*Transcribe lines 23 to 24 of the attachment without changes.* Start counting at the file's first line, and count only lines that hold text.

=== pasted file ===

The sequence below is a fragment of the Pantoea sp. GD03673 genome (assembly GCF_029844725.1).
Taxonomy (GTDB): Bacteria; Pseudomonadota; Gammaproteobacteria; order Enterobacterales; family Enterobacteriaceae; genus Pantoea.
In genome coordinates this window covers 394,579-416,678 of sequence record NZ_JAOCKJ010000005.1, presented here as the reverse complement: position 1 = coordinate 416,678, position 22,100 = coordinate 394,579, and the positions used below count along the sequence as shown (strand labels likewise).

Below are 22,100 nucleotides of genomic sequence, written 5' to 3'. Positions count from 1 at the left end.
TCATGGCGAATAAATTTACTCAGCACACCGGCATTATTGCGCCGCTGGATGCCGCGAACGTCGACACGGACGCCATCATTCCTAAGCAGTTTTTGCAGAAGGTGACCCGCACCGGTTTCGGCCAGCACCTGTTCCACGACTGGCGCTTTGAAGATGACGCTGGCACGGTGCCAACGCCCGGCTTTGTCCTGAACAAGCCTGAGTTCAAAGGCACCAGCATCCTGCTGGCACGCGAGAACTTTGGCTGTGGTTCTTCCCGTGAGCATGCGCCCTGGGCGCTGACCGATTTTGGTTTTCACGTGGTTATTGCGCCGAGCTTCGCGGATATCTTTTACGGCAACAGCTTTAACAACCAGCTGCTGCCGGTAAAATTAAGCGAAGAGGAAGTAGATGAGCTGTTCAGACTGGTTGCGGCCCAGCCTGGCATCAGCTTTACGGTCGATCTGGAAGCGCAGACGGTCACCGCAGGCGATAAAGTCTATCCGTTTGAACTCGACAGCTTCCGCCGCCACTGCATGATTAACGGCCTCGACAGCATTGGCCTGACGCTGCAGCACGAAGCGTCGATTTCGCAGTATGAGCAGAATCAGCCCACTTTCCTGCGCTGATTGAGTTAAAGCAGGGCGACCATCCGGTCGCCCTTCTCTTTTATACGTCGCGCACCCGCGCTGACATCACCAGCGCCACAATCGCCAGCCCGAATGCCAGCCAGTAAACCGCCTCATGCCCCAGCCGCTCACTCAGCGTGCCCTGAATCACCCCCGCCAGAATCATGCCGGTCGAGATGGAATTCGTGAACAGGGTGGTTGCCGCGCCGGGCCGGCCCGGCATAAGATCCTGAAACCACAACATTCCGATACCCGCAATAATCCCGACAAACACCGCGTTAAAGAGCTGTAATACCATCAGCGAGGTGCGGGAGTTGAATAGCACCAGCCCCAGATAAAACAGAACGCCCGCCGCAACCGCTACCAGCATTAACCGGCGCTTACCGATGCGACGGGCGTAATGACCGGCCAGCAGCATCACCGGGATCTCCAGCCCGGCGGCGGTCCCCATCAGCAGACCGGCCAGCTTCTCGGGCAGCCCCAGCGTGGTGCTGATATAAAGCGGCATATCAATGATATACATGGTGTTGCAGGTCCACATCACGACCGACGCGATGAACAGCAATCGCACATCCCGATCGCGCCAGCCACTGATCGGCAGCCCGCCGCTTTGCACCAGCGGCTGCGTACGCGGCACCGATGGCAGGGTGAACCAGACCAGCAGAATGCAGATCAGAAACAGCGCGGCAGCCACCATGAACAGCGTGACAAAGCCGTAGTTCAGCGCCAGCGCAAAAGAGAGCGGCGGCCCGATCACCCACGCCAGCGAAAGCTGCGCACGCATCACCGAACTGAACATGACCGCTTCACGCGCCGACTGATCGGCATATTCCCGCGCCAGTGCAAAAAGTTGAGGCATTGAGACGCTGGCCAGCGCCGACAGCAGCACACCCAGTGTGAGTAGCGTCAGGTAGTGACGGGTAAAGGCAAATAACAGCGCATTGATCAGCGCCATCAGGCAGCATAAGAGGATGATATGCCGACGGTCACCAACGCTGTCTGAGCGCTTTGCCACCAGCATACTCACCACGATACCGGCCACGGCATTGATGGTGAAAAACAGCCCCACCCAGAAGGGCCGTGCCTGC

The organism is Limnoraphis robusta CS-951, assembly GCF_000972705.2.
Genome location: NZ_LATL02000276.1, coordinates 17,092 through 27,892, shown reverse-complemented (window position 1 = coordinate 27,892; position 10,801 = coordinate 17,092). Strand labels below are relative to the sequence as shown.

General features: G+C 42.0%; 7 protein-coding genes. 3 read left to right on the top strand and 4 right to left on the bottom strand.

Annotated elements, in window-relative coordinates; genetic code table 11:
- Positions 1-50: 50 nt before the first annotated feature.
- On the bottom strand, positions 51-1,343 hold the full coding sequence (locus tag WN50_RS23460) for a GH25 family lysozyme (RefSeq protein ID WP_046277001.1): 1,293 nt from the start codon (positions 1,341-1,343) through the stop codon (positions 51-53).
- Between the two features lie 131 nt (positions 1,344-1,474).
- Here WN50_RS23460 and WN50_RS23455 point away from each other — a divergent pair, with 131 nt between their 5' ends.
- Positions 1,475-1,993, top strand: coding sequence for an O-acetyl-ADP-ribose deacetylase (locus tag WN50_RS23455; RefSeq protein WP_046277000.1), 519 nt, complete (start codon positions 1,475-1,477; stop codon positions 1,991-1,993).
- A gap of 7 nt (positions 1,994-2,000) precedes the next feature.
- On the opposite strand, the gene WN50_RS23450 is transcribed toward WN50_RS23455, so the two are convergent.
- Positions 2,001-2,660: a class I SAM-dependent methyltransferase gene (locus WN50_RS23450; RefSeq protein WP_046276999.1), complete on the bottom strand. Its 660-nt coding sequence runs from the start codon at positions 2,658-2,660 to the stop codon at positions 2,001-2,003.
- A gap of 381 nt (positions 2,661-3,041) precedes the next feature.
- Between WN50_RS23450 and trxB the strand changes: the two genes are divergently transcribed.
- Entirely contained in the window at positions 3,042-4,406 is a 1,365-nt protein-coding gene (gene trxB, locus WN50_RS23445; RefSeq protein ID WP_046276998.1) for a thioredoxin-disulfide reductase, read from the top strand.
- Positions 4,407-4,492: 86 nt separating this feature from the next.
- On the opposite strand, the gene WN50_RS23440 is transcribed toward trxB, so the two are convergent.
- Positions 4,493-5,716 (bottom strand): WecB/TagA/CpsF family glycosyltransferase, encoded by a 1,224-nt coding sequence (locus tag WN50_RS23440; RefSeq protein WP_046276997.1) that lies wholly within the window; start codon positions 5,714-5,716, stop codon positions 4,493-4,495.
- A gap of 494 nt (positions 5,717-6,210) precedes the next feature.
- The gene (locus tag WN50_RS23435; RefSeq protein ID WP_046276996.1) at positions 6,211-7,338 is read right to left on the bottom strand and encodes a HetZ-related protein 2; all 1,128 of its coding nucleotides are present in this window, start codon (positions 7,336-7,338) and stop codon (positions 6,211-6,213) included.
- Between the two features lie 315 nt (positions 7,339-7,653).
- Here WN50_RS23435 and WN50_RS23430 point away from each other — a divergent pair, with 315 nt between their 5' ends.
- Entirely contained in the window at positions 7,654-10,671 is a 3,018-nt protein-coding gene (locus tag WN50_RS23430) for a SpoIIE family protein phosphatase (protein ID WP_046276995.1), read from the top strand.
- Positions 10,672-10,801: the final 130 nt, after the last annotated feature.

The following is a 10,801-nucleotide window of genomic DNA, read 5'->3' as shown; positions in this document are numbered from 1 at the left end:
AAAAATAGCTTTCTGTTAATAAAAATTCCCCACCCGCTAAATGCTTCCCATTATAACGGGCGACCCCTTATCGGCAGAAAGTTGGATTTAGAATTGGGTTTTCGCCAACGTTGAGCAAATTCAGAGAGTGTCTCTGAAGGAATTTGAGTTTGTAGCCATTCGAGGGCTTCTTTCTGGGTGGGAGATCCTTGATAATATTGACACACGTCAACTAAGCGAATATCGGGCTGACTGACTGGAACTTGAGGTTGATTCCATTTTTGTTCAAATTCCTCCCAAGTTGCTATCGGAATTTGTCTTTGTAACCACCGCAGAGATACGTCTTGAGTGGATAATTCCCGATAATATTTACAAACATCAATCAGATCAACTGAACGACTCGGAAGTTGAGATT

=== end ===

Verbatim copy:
- Positions 4,493-5,716 (bottom strand): WecB/TagA/CpsF family glycosyltransferase, encoded by a 1,224-nt coding sequence (locus tag WN50_RS23440; RefSeq protein WP_046276997.1) that lies wholly within the window; start codon positions 5,714-5,716, stop codon positions 4,493-4,495.
- A gap of 494 nt (positions 5,717-6,210) precedes the next feature.